Made famous by the Official Preppy Handbook, accept no substitute. Throw these on to go get the mail, or to head to the bar. They look best with no socks (although actually going sockless is not recommended; use a pair of "loafer socks" to create the illusion). Made in Maine.

Chamois Cloth Shirt

Although these aren't made in the US, they're still pretty good. Soft, comfortable, rugged and warm, wear it while raking leaves or in the duck blind. Can also be worn over an oxford cloth shirt a shirt-jacket.

Irish Fisherman's Sweater

Still made in Ireland, they cost a pretty penny at $119, but they are surely worth every penny, especially if you are on a fishing boat in the somewhere in the North Atlantic.

Original Field Coat

While I don't own one of these myself, they appear to be about as good as the original. If I didn't have a Barbour, I would most certainly pick one up. While the "Stone" color seems to be popular, I think that "Saddle" is a better choice.

Camp Moc/Blucher Moc

These are no longer made in Maine, and the leather is of questionable quality. However, they still seem to be decently constructed, fairly comfortable, and are amazingly versatile. If they're good enough for Vampire Weekend, they're good enough for me.

Casco Bay Boat Mocs

I suppose this choice is a little bit of a cheat since Bean hasn't really been offering these for very long. However, I got a pair about three years ago and they are an awesome boat shoe; they are far superior to the pair of Topsiders I own. I have them in Briar (which start to look better after a bit of wear and some applications of mink oil), but they are also available Chocolate, which look similar to the classic Sperry dark brown.

Conspicuously Absent

LL Bean Trail Model Vest

Photo courtesy of Heavy Tweed Jacket
Although Bean does, from time to time, offer a nylon down jacket, since they started using zippers instead of buttons, things really haven't been the same

LL Bean Norwegian Sweater

80% Wool, 20% Rayon, and made in Norway, these sweaters, like the Rubber Mocs, were immortalized in the Official Preppy Handbook. No self-respecting prep in the 80s would have been without one. In spite of bringing back a Chinese-made version a few years ago (with a lower wool content, natch), I suspect that this one is gone for good. Fortunately they can usually be found on Ebay.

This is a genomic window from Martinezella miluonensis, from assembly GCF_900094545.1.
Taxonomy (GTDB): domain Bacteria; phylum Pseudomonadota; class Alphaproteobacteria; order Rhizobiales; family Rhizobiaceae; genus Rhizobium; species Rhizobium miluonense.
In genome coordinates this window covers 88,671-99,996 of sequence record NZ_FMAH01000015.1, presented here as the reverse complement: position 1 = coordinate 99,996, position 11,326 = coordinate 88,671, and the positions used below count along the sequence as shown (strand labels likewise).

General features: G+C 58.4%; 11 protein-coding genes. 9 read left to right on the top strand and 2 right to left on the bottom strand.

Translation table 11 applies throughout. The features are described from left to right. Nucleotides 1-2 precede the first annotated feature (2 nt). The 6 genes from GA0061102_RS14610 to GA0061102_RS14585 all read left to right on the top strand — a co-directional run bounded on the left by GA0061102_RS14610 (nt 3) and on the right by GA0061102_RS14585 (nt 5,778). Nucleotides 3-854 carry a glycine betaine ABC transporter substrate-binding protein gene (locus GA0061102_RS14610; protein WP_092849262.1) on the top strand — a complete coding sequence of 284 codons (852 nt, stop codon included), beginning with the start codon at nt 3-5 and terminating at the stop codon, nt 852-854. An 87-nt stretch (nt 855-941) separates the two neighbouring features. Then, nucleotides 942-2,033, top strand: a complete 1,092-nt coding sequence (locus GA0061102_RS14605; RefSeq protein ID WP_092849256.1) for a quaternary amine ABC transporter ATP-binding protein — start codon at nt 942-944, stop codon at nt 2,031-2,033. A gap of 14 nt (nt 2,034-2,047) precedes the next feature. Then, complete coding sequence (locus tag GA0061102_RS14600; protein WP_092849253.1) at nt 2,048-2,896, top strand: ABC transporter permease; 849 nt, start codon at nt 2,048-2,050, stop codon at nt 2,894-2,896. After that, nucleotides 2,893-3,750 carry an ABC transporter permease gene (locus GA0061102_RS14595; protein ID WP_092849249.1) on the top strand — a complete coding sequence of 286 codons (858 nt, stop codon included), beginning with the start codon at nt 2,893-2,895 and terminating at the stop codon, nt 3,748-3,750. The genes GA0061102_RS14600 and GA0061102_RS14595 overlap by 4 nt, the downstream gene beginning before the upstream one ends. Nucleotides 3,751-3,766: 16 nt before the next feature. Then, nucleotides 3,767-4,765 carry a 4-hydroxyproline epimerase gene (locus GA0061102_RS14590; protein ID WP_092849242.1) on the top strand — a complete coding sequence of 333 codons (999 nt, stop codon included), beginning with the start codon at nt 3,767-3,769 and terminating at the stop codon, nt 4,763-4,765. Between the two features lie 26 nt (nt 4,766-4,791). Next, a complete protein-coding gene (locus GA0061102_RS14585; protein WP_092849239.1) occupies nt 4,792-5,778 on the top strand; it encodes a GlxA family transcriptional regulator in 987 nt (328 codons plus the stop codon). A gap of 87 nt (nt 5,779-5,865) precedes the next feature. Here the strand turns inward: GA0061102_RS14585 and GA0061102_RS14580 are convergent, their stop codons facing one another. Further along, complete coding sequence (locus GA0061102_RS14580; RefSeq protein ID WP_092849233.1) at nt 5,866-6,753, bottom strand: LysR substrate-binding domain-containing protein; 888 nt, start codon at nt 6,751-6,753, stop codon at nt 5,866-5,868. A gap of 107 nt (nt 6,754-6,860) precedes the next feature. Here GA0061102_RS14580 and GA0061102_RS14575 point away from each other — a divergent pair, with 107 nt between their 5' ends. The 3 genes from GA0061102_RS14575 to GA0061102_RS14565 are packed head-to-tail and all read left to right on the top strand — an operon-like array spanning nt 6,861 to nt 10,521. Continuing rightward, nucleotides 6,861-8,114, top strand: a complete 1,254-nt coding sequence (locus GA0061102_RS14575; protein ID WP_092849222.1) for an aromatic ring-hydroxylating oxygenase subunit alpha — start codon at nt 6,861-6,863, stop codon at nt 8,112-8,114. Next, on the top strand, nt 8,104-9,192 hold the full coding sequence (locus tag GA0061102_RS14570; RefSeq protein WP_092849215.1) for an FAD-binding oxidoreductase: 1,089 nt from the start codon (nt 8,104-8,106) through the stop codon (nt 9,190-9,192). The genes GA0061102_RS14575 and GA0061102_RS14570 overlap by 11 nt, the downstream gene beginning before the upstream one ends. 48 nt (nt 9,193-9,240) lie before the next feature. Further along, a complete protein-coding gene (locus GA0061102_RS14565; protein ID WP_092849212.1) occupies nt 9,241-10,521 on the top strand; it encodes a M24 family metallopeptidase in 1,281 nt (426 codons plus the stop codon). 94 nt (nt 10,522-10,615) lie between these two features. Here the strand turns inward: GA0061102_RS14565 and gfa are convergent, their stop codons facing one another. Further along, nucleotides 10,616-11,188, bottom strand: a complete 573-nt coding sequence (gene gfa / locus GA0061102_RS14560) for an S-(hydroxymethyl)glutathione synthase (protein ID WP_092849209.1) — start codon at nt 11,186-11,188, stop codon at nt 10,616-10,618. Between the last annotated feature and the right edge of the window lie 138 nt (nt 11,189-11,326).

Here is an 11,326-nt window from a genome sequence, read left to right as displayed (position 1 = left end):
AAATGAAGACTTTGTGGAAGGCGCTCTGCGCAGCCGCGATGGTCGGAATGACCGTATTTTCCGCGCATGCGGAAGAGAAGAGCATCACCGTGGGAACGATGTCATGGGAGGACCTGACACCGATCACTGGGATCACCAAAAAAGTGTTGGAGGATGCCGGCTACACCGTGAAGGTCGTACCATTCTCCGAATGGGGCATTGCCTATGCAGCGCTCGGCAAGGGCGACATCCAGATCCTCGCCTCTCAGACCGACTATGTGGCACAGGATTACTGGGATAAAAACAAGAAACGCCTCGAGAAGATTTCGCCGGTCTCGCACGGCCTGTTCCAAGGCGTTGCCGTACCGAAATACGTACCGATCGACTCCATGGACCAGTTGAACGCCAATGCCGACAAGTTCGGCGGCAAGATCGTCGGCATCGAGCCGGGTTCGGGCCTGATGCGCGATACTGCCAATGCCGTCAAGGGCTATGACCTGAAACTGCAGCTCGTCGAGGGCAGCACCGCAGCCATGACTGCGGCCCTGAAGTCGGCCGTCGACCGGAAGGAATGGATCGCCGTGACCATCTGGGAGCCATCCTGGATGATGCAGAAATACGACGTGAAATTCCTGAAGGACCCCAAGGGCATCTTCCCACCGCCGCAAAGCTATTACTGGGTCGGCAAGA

I should note that fortunately Bean's customer service is still top-drawer. If you call them, the phones are answered by actual Americans (it is especially exciting when they have a Maine accent) and their return policy is fantastic. I can only hope that they keep around many of these products for years to come.

Wednesday, January 14, 2009

The List of Manly Maintenance

Buying quality products inevitably requires a bit of periodic maintenance to make sure that they will last for a long time and look or perform their best while doing it. I submit the following list as the manliest of these activities:

1. Cleaning guns
2. Waxing a Barbour jacket
3. Polishing shoes
4. Mowing the grass
5. Washing the car

Tuesday, January 13, 2009

On duck hunting

I have clearly gotten off to a poor start for blogging in 2009. I apologize and will do my best to make it up.

Over the Christmas break I was able to get in two duck hunts. I had never been duck hunting before, but it was something that I had wanted to try to get into and so I jumped at the chances.

The weekend following Christmas, a friend from my grad program invited a couple of our classmates and myself down to his family's farm go hunting. The "farm" is really a spectacular 900 acre parcel that the family uses for all kinds of hunting: dove, quail, deer, duck, turkey and even alligators. We went down on that Sunday and did some quail hunting that afternoon. The weather was unseasonably warm (upper 70s) and the dogs were having a hard time picking up the scent of the birds. We were able to scare up a few coveys, though, and I managed to bag my first two quail. I used my Yildiz 20 gauge and it was great. I really enjoyed it, and will try to make it a priority to do some more quail hunting next season.

The next morning, we got up and went to some flooded timberland on their property and did a little wood duck hunting. Again, thanks to the weather, the birds weren't flying too well, but I did manage to get a drake, pictured below (they made me also hold up the other duck that we got that morning). That it my friend's flat coated retriever, Brick, in the picture with me.